Prince Augustin took his men and his supporters and moved out of Vrazivia, and created his own kingdom several miles away up north, on the hilltop province of Neruvia. Prince Ulric meanwhile took his men and his supporters to the old kingdom of Tridor in the south, where their family had their summer home.

At first, Prince Ulric had the advantage. He had been able to convince other kingdoms to support him, and name him as the one true king of Vrazivia. He had stronger men, most of them twice as big as his brother’s men, and he himself was skilled in battle.

However, Prince Augustin’s background in politics and strategy came into great aid. Though Prince Ulric had convinced a number of allies, Prince Augustin was able to get even more foreign kings and queens to aid him in the battle.

It helped as well that Prince Augustin had married the daughter from another strong kingdom, Princess Lavinia, and in her bridal gift were 500,000 men and up-to-date battle equipment.

Nearly eight months into the war, Prince Augustin and Prince Ulric faced each other in a great battle on the field of Merewin, which was in between their kingdoms.

Prince Augustin was a striking figure in all white and gold, while Prince Ulric looked like a brute in red and black. The princes, with no similarity between them other than their bloodline, fought each other bravely in the battle.

Prince Augustin died of an arrow to the heart, while Prince Ulric was taken off his steed by Augustin loyalists furious at his death, and was dragged through the fields, stabbed and beaten repeatedly.

Prince Augustin was buried as a hero, and Prince Ulric’s body was buried in an unknown grave, his head separated from his body.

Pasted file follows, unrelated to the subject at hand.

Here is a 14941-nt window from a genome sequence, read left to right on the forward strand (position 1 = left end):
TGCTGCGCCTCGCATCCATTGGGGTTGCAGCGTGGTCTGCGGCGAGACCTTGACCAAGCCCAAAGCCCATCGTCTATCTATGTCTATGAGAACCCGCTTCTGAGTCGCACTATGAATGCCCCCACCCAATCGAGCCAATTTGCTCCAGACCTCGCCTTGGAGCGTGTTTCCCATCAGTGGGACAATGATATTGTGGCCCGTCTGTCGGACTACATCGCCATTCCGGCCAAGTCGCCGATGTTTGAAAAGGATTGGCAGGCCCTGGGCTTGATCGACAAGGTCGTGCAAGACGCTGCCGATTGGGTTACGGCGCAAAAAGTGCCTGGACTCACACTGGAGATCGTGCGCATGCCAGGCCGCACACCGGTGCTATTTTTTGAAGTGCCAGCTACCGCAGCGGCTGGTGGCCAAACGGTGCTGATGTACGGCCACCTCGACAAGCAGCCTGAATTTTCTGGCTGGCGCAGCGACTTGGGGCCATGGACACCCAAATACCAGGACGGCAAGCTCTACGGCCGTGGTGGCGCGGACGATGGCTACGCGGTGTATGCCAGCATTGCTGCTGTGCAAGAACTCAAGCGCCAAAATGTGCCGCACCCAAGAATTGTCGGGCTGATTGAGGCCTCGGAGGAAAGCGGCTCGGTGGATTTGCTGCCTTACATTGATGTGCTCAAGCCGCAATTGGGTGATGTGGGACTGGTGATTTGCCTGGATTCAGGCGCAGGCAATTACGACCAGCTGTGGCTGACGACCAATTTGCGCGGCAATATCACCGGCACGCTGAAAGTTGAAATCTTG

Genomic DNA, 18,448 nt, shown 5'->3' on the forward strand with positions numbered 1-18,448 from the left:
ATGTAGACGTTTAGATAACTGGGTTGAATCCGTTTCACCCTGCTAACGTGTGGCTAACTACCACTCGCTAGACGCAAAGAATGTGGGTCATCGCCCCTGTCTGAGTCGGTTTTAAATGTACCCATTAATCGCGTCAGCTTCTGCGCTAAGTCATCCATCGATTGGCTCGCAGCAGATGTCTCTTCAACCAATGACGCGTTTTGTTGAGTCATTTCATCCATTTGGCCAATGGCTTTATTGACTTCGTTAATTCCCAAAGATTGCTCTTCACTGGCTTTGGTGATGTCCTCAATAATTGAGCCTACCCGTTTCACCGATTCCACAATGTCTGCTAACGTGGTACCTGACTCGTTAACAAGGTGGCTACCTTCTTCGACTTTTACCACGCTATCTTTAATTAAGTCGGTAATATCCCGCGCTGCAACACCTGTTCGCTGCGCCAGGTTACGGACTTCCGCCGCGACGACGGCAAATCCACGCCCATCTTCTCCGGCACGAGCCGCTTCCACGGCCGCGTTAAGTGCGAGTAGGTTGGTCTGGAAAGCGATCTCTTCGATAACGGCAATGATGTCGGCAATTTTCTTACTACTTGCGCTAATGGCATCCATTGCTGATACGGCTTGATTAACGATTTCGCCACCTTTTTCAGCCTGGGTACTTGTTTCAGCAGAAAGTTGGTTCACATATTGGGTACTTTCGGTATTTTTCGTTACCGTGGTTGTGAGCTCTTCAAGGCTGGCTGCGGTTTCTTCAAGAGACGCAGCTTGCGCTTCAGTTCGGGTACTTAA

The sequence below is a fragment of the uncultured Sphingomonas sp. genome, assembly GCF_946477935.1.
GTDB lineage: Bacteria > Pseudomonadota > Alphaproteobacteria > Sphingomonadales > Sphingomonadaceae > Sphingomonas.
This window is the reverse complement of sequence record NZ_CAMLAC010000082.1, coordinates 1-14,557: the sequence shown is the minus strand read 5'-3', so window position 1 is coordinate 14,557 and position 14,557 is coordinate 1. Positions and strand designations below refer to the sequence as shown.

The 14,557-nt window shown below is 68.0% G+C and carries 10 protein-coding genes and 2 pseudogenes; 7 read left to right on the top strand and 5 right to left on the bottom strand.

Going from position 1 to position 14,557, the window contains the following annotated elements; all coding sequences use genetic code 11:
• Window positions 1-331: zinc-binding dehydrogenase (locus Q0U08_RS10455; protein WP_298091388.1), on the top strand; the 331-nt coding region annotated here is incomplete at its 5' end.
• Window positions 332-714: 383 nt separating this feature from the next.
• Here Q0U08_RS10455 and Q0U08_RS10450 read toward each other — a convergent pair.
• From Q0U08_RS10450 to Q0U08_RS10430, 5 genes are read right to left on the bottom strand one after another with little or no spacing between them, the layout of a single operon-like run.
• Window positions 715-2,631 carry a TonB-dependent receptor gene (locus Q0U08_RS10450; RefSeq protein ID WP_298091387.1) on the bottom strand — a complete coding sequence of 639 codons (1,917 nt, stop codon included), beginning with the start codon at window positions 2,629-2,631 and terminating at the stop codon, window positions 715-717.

And so, the battle between the two princes never reached a proper end. The two kingdoms tried again and again to reunite into one new Vrazivia, but failed each time. The townsfolk of Vrazivia had to choose sides; some left for Neruvia, others left for Tridor. The great castle of Vrazivia, once the greatest architectural marvel of all the land, crumbled into ruins over time.

Now, many decades after the War of the Brothers, news was spreading of another attempt to reunite the two kingdoms. A marriage….

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Further Recommendations

gwennola: Bonne histoire fluide et pas trop redondante. Bravo

Bayamonesa: There are some unimportant 'blind spots' but it is a sweet story for me! I really like it!

raelynn: This book is good I would recommend to 20+

Kaari: I love the fact that these don't have to be long stories to really get involved with the story and the characters.

Kaari: I'm pretty sure I'm going to be reading all of these back to back great stuff

Pournima Ganapathy Raman: Something new and you can never guess what will happen next

Lisa: I love the story line so far but there needs to be a hit more background on the characters.

Danny: Me re gustó que digo me encantó...Lamentablemente no me gustó que...hayaterminado 😭100/10

kharris370: Entertaining